Happy Loyalty Day! Today is a "a special day for the reaffirmation of loyalty to the United States and for the recognition of the heritage of American freedom." I’m all for the heritage of American freedom, but forgive my cynicism in questioning why May 1 is the day we officially celebrate it. Loyalty Day seems to have been an early instance of counterprogramming, offering a contrasting holiday to celebrate for the millions of Americans unwilling to participate in May Day parades and rallies. Those parades were haunted by a specter: the specter of Communism. For decades, the Soviet Union’s leaders celebrated May Day as the international worker’s holiday by interminably parading the military hardware that they had bankrupted their nation building across Red Square (along with paramilitary troops of workers and festive flags) before crowds of cheering citizens whose happiness, one suspects, was bolstered by the fact that May Day (according to a recent Harper’s article by Leon Aron) was one of the few days when ordinary Russians could reliably obtain meat.
However, the holiday’s roots predate the Russian Revolution by decades. In 1886, the Federation of Organized Trades and Labor Union called a general strike to help achieve the goal of the eight-hour workday. The strike was to begin on May 1; on May 3, Chicago police fired into a crowd of strikers outside the McCormick Reaper factory, killing four. A rally the next day ended in tragedy; the Haymarket Affair began when the police came to break up the rally. A bomb was tossed (by person or persons unknown) at the police, who then fired on the crowd; the strikers returned fire. Sixty police and an unknown number of the crowd were killed. The Chicago police, with the backing of a number of the city’s industrialists, arrested every foreign radical they could get their hands on. Three and a half months later, seven German anarchists were sentenced to death despite the lack of evidence connecting them to the attack; two had not even been at the rally by the time the riot broke out. Rudolph Schnaubelt, whom the police believed had actually thrown the bomb, had fled the country, vanishing into the mists of history and fiction.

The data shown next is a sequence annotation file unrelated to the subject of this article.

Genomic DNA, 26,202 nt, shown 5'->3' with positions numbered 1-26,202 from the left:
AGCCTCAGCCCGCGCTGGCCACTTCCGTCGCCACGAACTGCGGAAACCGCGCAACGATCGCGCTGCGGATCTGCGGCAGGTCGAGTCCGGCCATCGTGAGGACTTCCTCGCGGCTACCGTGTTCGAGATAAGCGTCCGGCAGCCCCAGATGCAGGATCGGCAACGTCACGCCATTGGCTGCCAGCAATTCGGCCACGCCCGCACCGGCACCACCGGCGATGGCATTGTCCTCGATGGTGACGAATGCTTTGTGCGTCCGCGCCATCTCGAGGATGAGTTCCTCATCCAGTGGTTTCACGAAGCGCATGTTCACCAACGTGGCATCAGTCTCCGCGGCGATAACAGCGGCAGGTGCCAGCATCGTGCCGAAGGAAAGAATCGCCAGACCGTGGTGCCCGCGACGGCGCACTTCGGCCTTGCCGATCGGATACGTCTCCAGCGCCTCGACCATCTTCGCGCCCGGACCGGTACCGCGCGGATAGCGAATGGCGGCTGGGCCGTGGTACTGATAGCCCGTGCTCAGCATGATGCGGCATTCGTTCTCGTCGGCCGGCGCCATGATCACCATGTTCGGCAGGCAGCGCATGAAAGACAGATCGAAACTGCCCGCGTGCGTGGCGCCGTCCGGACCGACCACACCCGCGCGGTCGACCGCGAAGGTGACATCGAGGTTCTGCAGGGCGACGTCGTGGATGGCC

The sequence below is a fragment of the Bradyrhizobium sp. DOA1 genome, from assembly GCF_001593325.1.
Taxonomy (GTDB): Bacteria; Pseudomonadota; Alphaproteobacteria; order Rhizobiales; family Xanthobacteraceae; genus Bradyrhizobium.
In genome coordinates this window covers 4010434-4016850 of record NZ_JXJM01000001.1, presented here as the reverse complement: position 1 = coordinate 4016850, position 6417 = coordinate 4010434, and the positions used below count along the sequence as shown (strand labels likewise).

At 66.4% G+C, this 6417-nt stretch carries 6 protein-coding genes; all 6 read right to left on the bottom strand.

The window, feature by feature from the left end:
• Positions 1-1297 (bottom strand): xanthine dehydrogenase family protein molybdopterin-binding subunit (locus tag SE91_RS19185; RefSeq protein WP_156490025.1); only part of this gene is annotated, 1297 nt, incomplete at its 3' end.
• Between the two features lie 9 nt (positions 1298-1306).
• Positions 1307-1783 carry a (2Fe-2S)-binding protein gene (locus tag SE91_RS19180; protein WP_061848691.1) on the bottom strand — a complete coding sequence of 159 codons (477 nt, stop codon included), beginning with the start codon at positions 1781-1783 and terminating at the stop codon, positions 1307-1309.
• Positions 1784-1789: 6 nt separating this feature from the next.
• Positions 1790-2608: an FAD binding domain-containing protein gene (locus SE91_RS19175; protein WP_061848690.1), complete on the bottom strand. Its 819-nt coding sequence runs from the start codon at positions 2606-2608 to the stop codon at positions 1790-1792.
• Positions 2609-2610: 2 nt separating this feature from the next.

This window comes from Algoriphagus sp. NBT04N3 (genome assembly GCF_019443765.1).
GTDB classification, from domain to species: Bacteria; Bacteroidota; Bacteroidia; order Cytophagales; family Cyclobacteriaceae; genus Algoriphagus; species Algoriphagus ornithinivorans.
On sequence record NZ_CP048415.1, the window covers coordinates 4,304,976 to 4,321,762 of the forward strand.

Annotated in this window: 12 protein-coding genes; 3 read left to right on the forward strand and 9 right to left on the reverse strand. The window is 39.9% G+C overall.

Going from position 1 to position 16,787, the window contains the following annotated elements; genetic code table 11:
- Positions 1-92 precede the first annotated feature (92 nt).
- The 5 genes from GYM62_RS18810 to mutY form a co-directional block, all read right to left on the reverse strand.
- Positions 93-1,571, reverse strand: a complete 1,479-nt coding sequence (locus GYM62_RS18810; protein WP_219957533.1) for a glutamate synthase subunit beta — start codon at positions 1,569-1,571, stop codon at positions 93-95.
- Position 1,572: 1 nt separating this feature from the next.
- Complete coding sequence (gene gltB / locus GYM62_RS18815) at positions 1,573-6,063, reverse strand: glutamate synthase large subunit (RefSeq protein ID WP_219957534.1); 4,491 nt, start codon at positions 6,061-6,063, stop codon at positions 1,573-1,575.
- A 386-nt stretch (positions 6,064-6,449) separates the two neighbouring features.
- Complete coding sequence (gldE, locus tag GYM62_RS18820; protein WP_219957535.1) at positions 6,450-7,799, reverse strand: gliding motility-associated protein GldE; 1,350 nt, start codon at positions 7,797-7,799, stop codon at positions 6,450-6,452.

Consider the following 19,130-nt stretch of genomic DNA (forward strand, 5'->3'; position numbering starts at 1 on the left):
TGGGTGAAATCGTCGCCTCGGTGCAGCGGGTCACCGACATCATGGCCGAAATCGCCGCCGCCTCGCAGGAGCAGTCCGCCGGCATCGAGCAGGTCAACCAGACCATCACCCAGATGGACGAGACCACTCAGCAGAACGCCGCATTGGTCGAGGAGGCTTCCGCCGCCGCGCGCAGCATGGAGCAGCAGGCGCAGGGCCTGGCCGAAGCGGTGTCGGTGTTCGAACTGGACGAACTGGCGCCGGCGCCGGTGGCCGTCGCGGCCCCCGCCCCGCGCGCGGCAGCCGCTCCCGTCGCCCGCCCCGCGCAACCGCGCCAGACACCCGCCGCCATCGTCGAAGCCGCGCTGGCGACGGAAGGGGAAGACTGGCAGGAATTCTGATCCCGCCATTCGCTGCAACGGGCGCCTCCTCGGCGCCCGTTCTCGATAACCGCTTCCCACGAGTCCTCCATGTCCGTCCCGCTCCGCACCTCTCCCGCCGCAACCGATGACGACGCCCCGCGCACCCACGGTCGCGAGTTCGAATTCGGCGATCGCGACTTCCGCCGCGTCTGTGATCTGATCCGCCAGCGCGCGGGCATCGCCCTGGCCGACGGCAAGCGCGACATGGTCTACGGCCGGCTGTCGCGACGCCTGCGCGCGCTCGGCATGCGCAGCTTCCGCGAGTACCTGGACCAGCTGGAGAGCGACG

May Day’s prominence in the Soviet Union may not have been solely due to its connection with the history of labor radicalism. After all, Marxist-Leninism was an uneasy fit with labor anarchism. But in offering their view of a day celebrating the noble proletariat, they might have been trying to prevent celebrations of holidays of a less secular sort. The association of May with Mary ("O Mary we crown thee with blossoms today / Queen of angels, Queen of the May") is quite recent; the first recorded suggestion of May as a month special to Mary was by Father Annibale Dionisi in 1726, and no records exist of Marianist May devotionals being practiced in public before 1784, putting it hundreds of years behind pagan revels such as the maypole and Morris dancing; Jonathan Swift seized upon the disdain for such spring festivities as a sign of Puritan extremism:
No couple-beggar in the land
E’er joined such numbers hand in hand.
I joined them fairly with a ring;
Nor can our parson blame the thing.
And though no marriage words are spoke,
They part not till the ring is broke;
Yet hypocrite fanatics cry,
I’m but an idol raised on high;
And once a weaver in our town,
A damned Cromwellian, knocked me down.
The Nonconformists banned maypoles and the Articles of Inquiry, Concerning Matter Eccelsiastical spoke out against Morris dancers; surely some damned Cromwellian out there is even now planning to save the world from the license and promiscuity of modern springtime revels, but thanks to America’s tradition of freedom, we need not fear for the Three Strand May-Pole-Ka.